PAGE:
“On being mobbed” is written to document the many unethical and illegal acts in the “mobbing” of a Seattle tenant. She became aware of the mobbing in May of 2014 and has refused to be harassed out of her home. Because of the duration of this illegal effort and the day-in and day-out cycles of hoaxes, threats, insults and so on, it is difficult to apply a strict calendar to events. These blog entries are written thematically with the goal of inviting a criminal investigation that would expose the mobbers, end the mobbing and, hopefully, discourage this type of predatory behavior in the future.
It was May of 2014 and I was balancing a full-time job and an academic program that I hoped would prepare me for a midlife career change. One day, as though by prearrangement, the neighbors on two sides of me stood in the driveway adjacent to my own, excitedly talking not far from my open windows. They were talking about an offer made to my landlords to buy the house in which I had resided for more than four years. One of the leaders of the local neighborhood watch congratulated the thirty-something couple who lived next door to me and, in her nasty way, began talking about how nice it would be to have me gone. Yes, they agreed. She went on to talk about the “green space” they’d have when I was gone. It wasn’t the first time I’d heard about this “green space.” One, maybe two years before that, she’d apparently called up my landlady and said she thought that the front yard or the front yard and driveway of the property that I leased should be “returned to green space.” They went on, talking about how glad they were that I’d finally be leaving, about their plans for the garden I tended after I was gone, and so on. It was an event obviously staged, one that continued through that week.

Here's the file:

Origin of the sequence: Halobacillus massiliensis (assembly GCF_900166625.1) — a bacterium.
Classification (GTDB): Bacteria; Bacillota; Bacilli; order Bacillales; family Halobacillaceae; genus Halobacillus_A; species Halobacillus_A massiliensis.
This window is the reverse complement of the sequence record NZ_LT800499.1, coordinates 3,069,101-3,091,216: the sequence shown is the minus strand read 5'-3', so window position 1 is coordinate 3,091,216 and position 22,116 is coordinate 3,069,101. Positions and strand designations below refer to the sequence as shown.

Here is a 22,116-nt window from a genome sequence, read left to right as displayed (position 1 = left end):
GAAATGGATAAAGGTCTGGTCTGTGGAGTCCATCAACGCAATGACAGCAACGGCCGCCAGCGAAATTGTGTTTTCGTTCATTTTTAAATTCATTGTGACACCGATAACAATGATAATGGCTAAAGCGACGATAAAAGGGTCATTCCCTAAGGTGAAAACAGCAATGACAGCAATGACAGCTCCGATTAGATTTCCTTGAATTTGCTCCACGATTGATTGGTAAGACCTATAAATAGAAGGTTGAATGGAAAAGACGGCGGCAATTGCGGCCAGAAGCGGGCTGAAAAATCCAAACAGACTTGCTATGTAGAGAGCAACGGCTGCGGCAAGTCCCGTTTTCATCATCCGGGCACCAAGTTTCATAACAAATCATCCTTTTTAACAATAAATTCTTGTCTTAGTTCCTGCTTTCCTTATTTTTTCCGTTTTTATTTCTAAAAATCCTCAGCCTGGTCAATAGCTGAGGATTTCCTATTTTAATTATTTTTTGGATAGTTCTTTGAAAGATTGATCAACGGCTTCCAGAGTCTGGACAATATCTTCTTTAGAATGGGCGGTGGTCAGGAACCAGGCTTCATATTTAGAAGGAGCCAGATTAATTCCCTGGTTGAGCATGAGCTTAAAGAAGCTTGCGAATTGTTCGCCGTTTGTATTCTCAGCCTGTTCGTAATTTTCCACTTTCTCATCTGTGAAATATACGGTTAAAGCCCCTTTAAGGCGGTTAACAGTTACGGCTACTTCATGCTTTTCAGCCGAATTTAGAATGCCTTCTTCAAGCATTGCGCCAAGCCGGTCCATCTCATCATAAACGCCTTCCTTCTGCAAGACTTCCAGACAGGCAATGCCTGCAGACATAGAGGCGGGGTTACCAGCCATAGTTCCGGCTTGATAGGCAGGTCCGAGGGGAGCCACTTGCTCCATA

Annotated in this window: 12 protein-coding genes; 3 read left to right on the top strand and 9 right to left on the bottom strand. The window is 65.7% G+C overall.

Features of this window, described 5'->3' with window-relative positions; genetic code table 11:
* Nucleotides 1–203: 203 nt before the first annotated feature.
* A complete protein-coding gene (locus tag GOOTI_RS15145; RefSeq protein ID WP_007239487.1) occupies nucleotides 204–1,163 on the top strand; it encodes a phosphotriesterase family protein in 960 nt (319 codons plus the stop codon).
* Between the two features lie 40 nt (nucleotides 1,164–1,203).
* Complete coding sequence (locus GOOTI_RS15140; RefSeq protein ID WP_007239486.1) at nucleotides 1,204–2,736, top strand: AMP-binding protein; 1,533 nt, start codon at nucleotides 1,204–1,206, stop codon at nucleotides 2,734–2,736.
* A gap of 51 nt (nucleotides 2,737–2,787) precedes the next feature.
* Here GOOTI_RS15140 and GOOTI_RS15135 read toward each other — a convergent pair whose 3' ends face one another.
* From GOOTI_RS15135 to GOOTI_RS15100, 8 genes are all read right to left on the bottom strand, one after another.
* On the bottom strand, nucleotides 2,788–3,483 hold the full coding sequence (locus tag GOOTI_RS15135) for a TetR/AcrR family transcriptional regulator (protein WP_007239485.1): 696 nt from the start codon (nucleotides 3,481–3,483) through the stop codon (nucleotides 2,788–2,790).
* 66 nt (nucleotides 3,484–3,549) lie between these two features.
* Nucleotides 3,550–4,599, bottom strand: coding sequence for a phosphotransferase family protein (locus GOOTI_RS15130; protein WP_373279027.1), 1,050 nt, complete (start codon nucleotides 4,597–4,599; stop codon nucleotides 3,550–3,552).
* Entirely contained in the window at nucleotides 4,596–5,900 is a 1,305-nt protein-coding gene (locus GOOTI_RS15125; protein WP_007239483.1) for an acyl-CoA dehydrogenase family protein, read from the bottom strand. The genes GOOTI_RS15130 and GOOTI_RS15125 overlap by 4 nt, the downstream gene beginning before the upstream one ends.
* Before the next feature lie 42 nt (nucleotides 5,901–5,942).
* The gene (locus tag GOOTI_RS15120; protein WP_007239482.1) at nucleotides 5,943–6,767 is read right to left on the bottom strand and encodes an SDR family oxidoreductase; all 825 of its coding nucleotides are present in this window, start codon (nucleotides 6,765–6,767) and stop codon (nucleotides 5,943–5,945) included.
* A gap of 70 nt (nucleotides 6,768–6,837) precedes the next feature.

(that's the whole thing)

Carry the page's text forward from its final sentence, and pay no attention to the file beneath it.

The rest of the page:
That week they went on about how my landlords planned to accept the offer and let me know by Friday. The hoax continued all week. There was a lot of talk about whether they would want to be my landlords. And there was talk about how they would encourage me to leave if I did not leave of my own accord.
By midweek I wrote my landlords to ask if such a thing had really happened.
Friday night the thirty-something couple had a gathering, their portion of our merged driveway was jammed with vehicles, their windows open and the drapes that allowed those sitting in their living room to see into my dining room open, as usual. Guests seemed to be directed to look into my house; some seemed uncomfortable. Like the outside gathering on the driveway “announcing” the offer on my home, the event seemed staged for my benefit.
Indeed, there was continuing talk about the supposed offer made to my landlords and how they would deal with my tenancy once they took possession of the property. The thirty-something girlfriend of the owner of the house confidently told an older woman that she thought I would “be more comfortable” if I left. In retrospect, I began to wonder if it was some kind of “kickoff” party for the mobbing.
My landlords told me there had been no such offer. And they told me they were not interested in selling the house and were happy with my being there.
Soon thereafter, I began to experience harassment with “monitoring” in my own home and stalking elsewhere. Note that I didn’t know the word “monitoring” at the time, nor did I know what to make of the voices that began appearing or overlapping those on my cable TV, my radios, and more.
My being mobbed came after years of a more mundane neighborhood bullying and harassment situation, some parts of which are documented by my own public disclosure requests, letters to the city and police, and so on. Because of its origins and the many, many events that preceded my becoming aware of something that I came to call “mobbing” based on the words of the harassers and the sparse information available on the Internet, it’s hard to say when the first hoax happened. But this one comes close.
The next hoax would be the bot hoax. It led to my losing a contract of more than two years duration. More on that in a later post.